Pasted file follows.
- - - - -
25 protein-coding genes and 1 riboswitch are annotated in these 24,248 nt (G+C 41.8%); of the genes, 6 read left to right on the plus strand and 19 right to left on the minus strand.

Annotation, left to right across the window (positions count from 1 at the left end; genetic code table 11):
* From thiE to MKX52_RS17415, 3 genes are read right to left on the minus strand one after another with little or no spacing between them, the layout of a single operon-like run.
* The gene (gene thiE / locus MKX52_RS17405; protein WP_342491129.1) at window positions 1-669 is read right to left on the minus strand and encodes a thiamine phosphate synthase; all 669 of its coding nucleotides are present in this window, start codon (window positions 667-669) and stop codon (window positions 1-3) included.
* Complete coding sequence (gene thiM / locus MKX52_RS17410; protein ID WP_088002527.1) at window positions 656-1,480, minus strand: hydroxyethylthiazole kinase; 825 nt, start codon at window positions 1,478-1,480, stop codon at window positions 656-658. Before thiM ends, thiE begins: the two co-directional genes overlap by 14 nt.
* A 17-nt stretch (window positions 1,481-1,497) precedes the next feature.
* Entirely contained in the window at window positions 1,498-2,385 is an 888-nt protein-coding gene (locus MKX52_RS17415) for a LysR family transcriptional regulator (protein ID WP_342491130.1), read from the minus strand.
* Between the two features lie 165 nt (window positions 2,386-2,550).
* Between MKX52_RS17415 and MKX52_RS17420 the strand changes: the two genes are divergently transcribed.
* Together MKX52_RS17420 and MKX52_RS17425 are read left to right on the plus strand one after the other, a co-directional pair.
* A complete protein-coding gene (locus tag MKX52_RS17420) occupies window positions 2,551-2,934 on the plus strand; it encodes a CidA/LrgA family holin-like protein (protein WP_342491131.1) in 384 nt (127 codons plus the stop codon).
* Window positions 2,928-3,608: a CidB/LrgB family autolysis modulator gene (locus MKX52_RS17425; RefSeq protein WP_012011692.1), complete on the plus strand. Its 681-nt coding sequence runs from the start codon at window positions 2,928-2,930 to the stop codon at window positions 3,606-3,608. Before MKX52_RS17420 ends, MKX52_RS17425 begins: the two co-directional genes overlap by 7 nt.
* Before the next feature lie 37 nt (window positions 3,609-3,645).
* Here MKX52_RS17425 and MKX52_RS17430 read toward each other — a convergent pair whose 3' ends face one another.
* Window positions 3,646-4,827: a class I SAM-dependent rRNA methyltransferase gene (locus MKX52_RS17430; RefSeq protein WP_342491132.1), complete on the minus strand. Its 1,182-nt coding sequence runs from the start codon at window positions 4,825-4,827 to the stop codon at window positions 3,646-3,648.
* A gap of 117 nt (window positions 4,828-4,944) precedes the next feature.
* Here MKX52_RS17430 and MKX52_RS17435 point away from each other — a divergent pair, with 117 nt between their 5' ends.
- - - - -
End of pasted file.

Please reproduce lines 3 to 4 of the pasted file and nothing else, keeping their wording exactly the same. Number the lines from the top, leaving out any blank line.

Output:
* From thiE to MKX52_RS17415, 3 genes are read right to left on the minus strand one after another with little or no spacing between them, the layout of a single operon-like run.
* The gene (gene thiE / locus MKX52_RS17405; protein WP_342491129.1) at window positions 1-669 is read right to left on the minus strand and encodes a thiamine phosphate synthase; all 669 of its coding nucleotides are present in this window, start codon (window positions 667-669) and stop codon (window positions 1-3) included.